10. Readers will find documents by browsing categories or by searching. If readers are exposed to your folder hierarchy you are doing it wrong!

This post originally appeared on my technet blog.

May 9, 2006

Got the search I want in IE7

Filed under: Beta Products,How to,Internet Explorer,Windows Vista,Windows XP — jamesone111 @ 1:41 pm

So, last week I was talking about “getting the search you want” this morning I was looking for some information on Microsoft’s intranet. We’re testing the next version of sharepoint search internally and I as I putting my search in I was thinking, “I must write the XML to add this in…”. So I was more than pleased to see the text
Using Internet Explorer 7? Click here to add searchbeta to your toolbar search box!
on the results page.  Fantastic. Intranet web site owners please take note, it’s easy for you to do, and makes it easy for users to get to your content. The really smart ones will put in some redundant data so they can see what’s come from the tool bar.



This post originally appeared on my technet blog.

RSS Stumbler now available for download

Filed under: Beta Products,How to,Internet Explorer,RSS,Windows Vista,Windows XP — jamesone111 @ 1:25 pm

It was a pleasant surprise to get a mention from Robert Scoble, for my “RSS in 90 lines of code”, and the I’m pleased to announce that it is available for download.  Before give you the link, please be aware that

  • Only the source code is included, you need Visual Basic 2005 (or express edition) to compile it. There is very little in the way of error checking and coments.

  • This  is sample code:  Any use you make of it is at your own risk

  • I do not code professionally, as a sample, it shows how things might be done, not necessarily how they should be done.

  • Microsoft’s copyrights in the code are licensed to you under the Creative Commons Attribution-ShareAlike License (version 2.5).  To view a copy of this license, please visit http://creativecommons.org/licenses/by-sa/2.5/.  

If you would like a copy of the code AND you are happy with these conditions, right click here and choose save targets as.

This post originally appeared on my technet blog.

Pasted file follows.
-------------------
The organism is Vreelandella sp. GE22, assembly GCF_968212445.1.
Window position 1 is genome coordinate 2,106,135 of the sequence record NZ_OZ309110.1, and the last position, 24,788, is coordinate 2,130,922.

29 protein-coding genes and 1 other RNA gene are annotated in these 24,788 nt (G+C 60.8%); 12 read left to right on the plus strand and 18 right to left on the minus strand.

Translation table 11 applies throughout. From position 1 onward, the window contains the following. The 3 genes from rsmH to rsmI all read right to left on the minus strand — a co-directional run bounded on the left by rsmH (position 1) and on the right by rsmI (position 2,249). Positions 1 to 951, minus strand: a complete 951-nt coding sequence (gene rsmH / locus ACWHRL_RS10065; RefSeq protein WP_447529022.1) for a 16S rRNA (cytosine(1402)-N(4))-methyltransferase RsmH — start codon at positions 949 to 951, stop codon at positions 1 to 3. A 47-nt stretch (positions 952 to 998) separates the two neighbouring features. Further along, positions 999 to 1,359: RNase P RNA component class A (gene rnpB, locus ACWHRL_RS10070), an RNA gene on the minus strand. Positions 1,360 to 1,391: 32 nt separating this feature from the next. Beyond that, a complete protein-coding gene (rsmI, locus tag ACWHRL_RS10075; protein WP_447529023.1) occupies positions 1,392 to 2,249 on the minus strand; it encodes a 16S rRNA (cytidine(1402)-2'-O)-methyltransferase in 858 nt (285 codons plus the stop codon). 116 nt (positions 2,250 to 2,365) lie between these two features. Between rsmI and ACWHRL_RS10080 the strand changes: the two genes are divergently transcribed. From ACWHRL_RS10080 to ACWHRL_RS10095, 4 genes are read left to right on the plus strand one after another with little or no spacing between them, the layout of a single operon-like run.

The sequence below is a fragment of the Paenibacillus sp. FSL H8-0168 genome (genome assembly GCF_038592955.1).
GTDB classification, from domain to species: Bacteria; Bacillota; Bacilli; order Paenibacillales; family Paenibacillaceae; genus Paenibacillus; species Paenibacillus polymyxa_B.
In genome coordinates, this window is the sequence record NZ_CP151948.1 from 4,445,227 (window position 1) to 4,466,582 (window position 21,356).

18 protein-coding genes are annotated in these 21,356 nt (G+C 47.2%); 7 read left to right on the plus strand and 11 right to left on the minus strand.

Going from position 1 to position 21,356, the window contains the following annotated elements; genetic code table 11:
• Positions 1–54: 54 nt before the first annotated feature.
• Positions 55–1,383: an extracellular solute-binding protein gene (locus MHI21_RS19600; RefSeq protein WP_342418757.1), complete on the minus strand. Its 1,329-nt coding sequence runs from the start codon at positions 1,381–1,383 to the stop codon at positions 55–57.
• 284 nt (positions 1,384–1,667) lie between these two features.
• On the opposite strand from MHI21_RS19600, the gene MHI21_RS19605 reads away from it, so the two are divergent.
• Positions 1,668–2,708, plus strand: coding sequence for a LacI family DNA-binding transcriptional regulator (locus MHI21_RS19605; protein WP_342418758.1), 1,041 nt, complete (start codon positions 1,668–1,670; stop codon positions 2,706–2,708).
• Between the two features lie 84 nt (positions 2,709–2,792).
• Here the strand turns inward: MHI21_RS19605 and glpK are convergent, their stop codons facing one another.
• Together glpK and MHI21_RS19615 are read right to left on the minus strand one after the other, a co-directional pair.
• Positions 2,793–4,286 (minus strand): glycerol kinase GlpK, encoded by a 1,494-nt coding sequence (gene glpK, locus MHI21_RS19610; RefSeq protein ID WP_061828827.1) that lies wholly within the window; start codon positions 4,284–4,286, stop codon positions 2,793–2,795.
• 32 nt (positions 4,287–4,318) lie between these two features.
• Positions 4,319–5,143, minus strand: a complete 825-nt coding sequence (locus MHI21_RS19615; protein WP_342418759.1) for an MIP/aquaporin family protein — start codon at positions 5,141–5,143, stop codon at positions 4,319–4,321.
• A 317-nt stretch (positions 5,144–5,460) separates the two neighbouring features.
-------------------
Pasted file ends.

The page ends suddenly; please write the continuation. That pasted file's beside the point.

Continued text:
May 8, 2006

Save the Planet with a little at a time [part 2]

Filed under: About me,General musings,Mobility — jamesone111 @ 9:53 am

One of the nice things about the new job is I get to walk round and bump into people I haven’t spoken to for ages. Sharon left Microsoft a few months ago, and was sitting in the coffee bar when I walked by on Thursday. Her web-site is called “joining dots” because she brings ideas together to “make sense of emerging trends and understand their potential.“. She has an interesting blog too – this piece on instant messaging is a must read – partly because of the way it brings ideas together. I like to weave themes together as well, this post is an example of that.

My daughter’s school is trying to encourage people NOT to drive right up to the gates, and instead park in a pub car park 400 yards away “to be kind to the environment”. If I driving 3/4 mile to the pub, drop my daughter at school and then drive 40 miles to the office, it makes very little difference if we walking 400 yards or not. It’s walk the full mile from home to school or park at the gates. So on Friday we did the walk, and enjoyed it.

Microsoft is about to build another building here in the UK – part of the information that has been circulated internally  was an energy assessment done on the existing buildings by the Carbon Trust. Although the details of the report are confidential, what amazed me was the heating bill per unit area for these modern buildings is much higher than my house – which was built about 150 years earlier.
I forgot all about it until I read something on Sharon’s site which said 50% of carbon emissions come from the work place, 23% from travel (20% from cars and 3% flights) and the rest from homes.

Wouldn’t it be better to use less office space by working from home more ? It’s good to see the people you work with, but seeing them on 5 days of a week is NOT 25% better than seeing them on 4, or 66% better than seeing them on 3. Having only a proportion of people in the office – and sharing the space among them with compact “Hot desks” is environmentally good, even though I’ve said hot-desking is the only thing I dislike about the working environment at Microsoft. Still, I’m sure that it’s postponed the need for a new building. 
I can save a lot of travel too: my car is 50% more efficient than the one I had 6 years ago but even so, saving one trip per week to the office will save roughly a ton of C02 over a year (and about 2 working weeks worth of time spent in the car).

So I’m, going to try to have a car free day per week – Mondays preferred. I’ll walk my daughter to school, and work from home, and today is the first of these days.
I’ll try to collect ideas together about how technology helps (or hinders), and post them here. Things like the use of Outlook or Communicator without VPNs, Groove and so on. It doesn’t matter where we are if we have good collaboration software. And collaboration software was Sharon’s interest when she worked here. That’s joined a few dots of my own.

This post originally appeared on my technet blog.

May 5, 2006

Programming RSS – a complete reader in just 90 lines of code !

Filed under: Beta Products,How to,Internet Explorer,RSS,Windows Vista,Windows XP — jamesone111 @ 9:24 am

I know – platfrom folks shouldn’t do code. But yesterday I wrote my first “proper” program in nearly 2 years. My university lecturers would hate me to call VB “proper” programming: but although I’ve done a some scripting I haven’t written anything with a user interface since writing a little Smartphone App back in ’04. Not only do I feel rusty, but I thought I’d try VB Express  for the first time